Volume 76, Number 1 | May 24 - 30, 2006

Letters to the editor

More Kucinich than Dean

To The Editor:
Re “Hillary bombs at V.I.D.; club backs Tasini for senator” (news article, May 17):

Nice article on Jonathan Tasini, but it is not accurate to say that Progressive Democrats of America is “an offshoot of Howard Dean’s political movement.” See www.pdamerica.org. In fact, more of its organizers and activists worked for Dennis Kucinich than Dean, and virtually all were active in movement progressive politics and Democratic Party work long before those presidential campaigns were a glimmer in the candidates’ eyes. P.D.A. sees itself as picking up where the Rainbow Coalition left off — and is supported by a similar rainbow of activists.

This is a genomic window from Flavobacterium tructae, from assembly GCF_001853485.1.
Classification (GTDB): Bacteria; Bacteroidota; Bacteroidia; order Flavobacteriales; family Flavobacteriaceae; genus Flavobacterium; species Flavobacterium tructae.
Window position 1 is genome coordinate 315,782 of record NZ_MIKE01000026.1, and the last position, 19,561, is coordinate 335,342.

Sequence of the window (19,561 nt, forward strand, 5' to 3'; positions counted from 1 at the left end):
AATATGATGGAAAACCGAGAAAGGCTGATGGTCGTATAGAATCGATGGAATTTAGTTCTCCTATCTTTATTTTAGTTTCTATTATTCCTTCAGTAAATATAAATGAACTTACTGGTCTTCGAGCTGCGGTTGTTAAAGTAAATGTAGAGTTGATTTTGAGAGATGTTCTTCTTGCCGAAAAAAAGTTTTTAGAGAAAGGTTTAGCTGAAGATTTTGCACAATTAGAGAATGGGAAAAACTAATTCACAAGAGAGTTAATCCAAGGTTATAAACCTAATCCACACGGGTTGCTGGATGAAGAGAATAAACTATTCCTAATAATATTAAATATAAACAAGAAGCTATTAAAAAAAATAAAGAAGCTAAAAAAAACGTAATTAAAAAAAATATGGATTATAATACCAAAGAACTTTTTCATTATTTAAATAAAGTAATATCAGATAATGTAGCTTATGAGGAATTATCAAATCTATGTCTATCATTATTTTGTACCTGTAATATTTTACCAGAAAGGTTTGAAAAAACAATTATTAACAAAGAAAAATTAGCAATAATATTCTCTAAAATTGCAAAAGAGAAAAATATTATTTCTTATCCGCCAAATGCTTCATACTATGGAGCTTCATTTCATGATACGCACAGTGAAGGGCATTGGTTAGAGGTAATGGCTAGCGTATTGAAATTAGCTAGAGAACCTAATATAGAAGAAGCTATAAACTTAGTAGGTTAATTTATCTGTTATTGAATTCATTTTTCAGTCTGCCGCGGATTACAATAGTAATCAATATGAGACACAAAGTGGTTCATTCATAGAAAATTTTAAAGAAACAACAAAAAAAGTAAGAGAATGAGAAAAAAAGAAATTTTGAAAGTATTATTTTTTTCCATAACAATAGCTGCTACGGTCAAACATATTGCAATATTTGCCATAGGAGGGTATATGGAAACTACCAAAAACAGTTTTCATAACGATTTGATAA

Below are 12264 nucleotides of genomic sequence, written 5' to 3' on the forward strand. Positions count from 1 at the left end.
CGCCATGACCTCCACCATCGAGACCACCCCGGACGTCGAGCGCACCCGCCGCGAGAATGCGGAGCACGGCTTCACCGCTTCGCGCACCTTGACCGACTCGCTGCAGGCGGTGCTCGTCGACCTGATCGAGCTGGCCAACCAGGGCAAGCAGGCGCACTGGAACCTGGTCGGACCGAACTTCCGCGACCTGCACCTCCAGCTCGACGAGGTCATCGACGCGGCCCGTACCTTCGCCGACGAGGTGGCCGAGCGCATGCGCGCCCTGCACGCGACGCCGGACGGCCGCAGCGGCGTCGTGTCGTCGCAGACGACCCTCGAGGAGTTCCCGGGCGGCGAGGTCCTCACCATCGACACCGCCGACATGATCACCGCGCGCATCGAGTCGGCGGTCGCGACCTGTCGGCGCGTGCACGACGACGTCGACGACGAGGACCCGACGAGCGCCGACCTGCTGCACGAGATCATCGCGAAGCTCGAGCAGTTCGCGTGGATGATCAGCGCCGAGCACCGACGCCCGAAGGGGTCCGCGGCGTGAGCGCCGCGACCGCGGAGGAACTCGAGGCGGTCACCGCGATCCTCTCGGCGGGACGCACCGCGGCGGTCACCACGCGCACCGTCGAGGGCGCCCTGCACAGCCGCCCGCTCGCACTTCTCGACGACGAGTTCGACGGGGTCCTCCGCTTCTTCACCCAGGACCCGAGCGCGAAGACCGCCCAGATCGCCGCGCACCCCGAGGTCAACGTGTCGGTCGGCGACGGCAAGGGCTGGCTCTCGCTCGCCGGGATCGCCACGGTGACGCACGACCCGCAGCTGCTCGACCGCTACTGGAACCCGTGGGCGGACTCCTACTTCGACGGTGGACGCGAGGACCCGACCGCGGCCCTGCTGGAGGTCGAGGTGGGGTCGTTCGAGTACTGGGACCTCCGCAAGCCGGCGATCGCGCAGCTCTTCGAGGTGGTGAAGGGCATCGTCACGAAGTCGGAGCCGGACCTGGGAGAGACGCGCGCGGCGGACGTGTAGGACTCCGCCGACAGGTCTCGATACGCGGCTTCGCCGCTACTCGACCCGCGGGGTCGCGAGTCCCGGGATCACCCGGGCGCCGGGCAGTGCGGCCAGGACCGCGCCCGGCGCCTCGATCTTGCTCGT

Joe Libertelli
Libertelli is a member, Progressive Democrats of America board of advisors


Won’t be doing the wave

To The Editor:
Thank you for your reporting of the May 16 Landmarks Preservation Commission designation hearing for the old P.S. 64/former CHARAS/El Bohio in the May 17 issue of The Villager (“East Village turns out to save its ‘heart and soul’ ”).

However, those of us near Mr. Gregg Singer heard his derision a bit differently than Sarah Ferguson reported. Mr. Singer actually said, “The building is coming down, wave ‘bye bye,’” as he did in fact wave mockingly.